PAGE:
Diagnostic Mental Health Evaluations
A diagnostic mental health evaluation or Psychiatric evaluation is a meeting between a mental health evaluation professional (e.g., psychiatrist, psychologist) and a child, adolescent or adult in which the professional tries to obtain information necessary to evaluate or diagnose an emotional, behavioral or developmental disorder.
The major feature of a psychiatric, or mental health evaluation is one or more face-to-face interviews in which the mental health professional asks the patient open-ended and diagnosis-specific questions to elicit answers that may be relevant in diagnosing a mental health condition. The goal is to learn more about the patient’s current problems and symptoms as well as their personal and family psychiatric and medical histories.
A comprehensive psychiatric evaluation may be necessary to diagnose any number of emotional, behavioral, or developmental disorders. An evaluation of a child, adolescent, or adult is made based on behaviors present and in relation to physical, genetic, environmental, social, cognitive (thinking), emotional, and educational components that may be affected as a result of the behaviors presented.
There are three major types of psychiatric evaluations: a general psychiatric evaluation, an emergency evaluation and a clinical consultation.
- A general evaluation is intended to collect enough data about the patient to develop an initial psychiatric diagnosis and an initial treatment plan.
- An emergency evaluation is performed when the patient has thoughts or feelings that are intolerable, or when the patient displays harmful behavior that requires a prompt response.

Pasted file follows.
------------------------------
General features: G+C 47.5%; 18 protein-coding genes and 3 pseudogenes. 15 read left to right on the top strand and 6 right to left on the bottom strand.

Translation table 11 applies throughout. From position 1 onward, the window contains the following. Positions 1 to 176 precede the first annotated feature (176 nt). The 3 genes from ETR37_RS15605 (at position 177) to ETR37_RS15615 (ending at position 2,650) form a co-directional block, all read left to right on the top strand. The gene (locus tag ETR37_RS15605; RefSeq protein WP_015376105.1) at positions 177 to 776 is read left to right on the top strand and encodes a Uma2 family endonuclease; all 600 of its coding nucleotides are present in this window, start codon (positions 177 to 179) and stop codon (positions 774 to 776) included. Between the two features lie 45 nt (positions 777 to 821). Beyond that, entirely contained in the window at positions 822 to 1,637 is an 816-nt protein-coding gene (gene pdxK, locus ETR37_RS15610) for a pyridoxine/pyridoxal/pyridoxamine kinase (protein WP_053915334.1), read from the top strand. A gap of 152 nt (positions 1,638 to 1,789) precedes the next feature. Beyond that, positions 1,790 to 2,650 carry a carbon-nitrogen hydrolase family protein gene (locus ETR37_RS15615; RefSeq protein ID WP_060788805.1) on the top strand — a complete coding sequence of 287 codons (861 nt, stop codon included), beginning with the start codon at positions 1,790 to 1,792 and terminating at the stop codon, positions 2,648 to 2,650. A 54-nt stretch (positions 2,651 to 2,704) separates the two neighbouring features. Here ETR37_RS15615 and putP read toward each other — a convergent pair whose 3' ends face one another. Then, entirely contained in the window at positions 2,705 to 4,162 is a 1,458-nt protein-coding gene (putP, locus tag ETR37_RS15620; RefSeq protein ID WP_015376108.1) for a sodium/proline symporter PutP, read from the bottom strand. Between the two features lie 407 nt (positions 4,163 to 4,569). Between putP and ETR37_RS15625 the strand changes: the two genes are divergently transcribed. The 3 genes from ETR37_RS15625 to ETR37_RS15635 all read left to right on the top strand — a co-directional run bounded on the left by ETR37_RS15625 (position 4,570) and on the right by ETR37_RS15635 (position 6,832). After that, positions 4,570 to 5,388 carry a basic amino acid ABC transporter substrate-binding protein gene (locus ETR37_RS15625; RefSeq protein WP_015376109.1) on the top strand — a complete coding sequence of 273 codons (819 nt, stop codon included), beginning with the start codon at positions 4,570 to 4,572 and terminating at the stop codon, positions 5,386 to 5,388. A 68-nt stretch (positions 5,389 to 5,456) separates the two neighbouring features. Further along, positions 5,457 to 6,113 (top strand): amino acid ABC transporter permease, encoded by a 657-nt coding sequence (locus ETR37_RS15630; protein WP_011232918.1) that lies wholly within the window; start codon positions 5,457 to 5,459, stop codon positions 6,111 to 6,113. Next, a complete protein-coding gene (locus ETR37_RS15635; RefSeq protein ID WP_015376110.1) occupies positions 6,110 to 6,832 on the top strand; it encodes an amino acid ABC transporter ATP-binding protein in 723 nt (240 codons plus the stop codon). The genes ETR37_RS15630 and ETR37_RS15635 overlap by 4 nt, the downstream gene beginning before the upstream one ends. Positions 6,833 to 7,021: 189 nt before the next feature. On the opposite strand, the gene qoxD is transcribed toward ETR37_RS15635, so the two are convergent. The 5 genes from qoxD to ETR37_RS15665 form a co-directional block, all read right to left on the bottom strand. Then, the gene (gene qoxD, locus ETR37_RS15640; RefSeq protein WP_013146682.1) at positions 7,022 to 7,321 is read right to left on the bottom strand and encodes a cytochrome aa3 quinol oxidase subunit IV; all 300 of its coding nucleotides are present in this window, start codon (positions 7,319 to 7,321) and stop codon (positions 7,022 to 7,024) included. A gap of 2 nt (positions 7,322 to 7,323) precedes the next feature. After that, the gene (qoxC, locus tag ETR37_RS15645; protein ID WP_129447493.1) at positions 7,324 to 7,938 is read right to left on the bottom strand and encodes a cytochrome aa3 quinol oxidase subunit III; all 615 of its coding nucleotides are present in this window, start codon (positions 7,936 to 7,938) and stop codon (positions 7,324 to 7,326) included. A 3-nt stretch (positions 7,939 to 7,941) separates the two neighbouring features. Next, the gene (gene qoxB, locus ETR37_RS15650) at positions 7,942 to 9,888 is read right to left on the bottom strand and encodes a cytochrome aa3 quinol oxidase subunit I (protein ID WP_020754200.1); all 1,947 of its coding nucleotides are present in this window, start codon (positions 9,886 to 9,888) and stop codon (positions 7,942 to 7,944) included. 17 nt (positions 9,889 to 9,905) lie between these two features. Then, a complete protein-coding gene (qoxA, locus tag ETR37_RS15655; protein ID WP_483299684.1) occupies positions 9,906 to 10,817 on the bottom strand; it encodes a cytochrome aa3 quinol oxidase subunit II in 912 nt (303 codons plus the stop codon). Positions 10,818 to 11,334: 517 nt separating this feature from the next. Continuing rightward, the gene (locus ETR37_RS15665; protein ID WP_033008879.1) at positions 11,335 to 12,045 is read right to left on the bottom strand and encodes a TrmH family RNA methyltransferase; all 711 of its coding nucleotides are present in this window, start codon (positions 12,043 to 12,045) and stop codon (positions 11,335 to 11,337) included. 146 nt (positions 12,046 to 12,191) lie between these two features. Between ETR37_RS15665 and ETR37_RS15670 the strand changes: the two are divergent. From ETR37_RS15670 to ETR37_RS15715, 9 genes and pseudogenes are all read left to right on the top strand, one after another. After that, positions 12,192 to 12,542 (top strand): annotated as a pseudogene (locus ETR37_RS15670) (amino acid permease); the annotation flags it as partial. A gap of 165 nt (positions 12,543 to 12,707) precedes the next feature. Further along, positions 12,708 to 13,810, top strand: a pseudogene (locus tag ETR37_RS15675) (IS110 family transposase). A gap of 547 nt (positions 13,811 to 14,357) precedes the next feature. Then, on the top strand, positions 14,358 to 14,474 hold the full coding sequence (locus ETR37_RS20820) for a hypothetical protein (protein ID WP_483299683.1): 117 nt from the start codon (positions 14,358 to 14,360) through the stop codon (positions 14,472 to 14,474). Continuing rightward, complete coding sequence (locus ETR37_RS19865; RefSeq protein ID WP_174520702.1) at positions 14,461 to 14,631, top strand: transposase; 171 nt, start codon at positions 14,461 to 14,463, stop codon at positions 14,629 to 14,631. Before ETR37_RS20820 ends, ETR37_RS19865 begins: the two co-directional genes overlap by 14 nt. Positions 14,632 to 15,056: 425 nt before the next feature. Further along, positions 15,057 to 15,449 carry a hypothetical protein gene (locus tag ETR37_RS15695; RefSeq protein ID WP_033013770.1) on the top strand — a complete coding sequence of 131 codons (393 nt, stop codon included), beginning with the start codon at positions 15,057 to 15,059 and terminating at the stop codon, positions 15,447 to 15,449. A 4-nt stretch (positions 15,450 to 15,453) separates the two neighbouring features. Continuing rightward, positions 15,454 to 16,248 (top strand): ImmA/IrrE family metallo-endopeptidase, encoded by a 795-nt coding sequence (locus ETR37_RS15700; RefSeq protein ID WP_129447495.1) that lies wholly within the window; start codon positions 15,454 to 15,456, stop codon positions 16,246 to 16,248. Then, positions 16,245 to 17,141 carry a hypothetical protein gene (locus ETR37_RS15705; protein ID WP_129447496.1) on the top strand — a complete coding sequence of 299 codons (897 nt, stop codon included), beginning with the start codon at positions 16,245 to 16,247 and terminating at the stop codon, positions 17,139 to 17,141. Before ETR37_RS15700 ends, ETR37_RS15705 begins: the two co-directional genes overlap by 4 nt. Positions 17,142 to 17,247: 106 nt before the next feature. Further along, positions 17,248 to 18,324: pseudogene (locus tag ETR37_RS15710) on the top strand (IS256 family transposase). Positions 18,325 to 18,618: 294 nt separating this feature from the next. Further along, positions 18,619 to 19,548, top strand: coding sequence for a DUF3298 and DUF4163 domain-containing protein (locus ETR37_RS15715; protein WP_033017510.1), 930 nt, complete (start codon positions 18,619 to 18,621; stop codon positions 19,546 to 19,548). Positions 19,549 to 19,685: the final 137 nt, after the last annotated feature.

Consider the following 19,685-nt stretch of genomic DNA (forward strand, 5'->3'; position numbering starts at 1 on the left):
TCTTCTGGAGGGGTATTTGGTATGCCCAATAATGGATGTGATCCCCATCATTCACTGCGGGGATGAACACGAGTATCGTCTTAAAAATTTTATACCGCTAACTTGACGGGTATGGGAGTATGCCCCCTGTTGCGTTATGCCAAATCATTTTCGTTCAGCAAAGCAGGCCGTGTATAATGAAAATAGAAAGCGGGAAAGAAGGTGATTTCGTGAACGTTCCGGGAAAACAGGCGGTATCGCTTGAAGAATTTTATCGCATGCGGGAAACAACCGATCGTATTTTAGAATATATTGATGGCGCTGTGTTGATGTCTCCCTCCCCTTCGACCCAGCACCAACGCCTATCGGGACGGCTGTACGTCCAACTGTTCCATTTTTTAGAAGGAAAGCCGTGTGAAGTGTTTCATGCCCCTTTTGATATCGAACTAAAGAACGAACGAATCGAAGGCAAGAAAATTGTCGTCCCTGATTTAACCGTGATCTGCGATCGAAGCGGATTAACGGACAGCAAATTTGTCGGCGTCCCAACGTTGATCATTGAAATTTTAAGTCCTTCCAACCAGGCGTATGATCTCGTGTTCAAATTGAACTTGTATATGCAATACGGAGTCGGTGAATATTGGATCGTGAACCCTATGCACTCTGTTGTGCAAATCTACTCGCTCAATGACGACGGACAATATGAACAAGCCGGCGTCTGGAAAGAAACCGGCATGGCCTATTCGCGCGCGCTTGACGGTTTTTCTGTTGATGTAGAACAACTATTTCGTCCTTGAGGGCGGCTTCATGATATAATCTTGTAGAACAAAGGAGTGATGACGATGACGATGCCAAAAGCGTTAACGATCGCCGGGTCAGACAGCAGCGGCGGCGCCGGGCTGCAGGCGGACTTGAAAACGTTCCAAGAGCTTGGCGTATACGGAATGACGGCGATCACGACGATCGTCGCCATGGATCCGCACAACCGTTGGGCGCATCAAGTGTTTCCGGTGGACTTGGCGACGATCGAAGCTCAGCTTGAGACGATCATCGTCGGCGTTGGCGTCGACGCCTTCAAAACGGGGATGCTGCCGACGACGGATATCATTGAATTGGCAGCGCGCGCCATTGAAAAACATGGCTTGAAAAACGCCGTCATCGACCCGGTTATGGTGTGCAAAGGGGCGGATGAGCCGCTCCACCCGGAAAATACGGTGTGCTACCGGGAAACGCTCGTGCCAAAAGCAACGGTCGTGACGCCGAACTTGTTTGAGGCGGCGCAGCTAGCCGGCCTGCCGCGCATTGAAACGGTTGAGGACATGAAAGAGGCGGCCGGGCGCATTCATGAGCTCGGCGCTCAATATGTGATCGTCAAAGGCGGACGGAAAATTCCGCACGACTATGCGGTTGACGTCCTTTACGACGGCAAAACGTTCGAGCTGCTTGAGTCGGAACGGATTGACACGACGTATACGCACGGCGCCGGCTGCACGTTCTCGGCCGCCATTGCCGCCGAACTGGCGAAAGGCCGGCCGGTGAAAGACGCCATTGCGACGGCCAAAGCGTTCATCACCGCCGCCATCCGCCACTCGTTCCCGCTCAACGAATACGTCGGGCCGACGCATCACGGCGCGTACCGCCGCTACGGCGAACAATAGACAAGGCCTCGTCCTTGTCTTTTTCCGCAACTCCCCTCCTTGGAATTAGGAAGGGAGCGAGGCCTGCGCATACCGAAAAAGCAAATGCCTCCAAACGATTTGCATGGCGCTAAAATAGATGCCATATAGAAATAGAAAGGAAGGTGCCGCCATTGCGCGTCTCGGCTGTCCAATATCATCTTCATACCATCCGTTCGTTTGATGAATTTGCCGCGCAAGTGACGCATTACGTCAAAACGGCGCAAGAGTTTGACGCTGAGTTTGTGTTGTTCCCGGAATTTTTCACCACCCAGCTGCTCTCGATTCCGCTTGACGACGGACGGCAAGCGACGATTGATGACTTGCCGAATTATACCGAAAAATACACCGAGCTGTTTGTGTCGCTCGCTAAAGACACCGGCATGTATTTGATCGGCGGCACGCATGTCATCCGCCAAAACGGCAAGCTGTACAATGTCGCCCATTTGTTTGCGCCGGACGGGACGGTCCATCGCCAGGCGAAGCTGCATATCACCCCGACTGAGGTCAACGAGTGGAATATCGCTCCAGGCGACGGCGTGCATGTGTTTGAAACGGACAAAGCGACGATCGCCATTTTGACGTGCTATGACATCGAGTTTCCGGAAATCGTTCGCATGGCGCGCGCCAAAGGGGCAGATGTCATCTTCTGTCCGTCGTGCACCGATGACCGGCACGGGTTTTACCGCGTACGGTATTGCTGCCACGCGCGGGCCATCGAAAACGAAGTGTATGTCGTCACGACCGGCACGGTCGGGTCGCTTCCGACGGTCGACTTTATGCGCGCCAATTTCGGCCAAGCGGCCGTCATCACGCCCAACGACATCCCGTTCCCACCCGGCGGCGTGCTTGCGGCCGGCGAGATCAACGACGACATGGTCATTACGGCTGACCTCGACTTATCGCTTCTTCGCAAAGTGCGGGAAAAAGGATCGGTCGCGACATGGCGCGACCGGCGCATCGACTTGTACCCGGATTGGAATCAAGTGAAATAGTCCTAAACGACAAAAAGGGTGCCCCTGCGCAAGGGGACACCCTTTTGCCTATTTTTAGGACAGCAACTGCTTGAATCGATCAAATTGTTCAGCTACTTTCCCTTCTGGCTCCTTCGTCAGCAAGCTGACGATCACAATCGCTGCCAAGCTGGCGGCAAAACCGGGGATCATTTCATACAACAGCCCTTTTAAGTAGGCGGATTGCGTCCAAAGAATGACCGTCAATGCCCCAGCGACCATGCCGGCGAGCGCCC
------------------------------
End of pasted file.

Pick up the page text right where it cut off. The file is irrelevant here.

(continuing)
- A clinical mental health consultation is an assessment requested by another health professional, the patient, a family member or others as a means of helping diagnose, treat or manage a patient with a suspected mental disorder or behavioral problem.
Many times, families, spouses, or friends are the first to suspect that their loved one is challenged by feelings, behaviors, and/or environmental conditions that cause them to act disruptive, rebellious, or sad. This may include, but is not limited to, problems with relationships with friends and/or family members, work, school, sleeping, eating, substance abuse, emotional expression, development, coping, attentiveness, and responsiveness. It is important for families who suspect a problem in one, or more, of these areas to seek treatment as soon as possible. Treatment for Mental Health Disorders is available.
The following are the most common components of a comprehensive, diagnostic psychiatric evaluation. However, each evaluation is different, as is each individual’s symptoms and behaviors are different. Evaluation may include the following:
- description of behaviors present (i.e., when do the behaviors occur, how long does the behavior last, what are the conditions in which the behaviors most often occur)
- description of symptoms noted (physical and psychiatric symptoms)
- effects of behaviors/symptoms as related to the following: work performance, school performance, relationships and interactions with others (i.e., spouse, co-workers, family members or neighbors), family involvement, and activity involvement.
- psychiatric interview
- personal and family history of emotional, behavioral, or developmental disorders
- complete medical history, including description of the individual’s overall physical health, list of any other illnesses or conditions present, and any treatments currently being administered
- Possibly a physical examination (by a psychiatrist only)
- laboratory tests, in some cases (may be used to determine if an underlying medical condition is present), including the following: blood tests, x-rays, and possibly DNA testing.
- educational assessments
- speech and language assessments
- psychological assessments
Once a diagnosis is made, family involvement and active participation in treatment is extremely important for any individual with a mental health disorder. The physician will address questions and provide reassurance by working with you to establish long-term and short-term treatment goals for you and your loved one.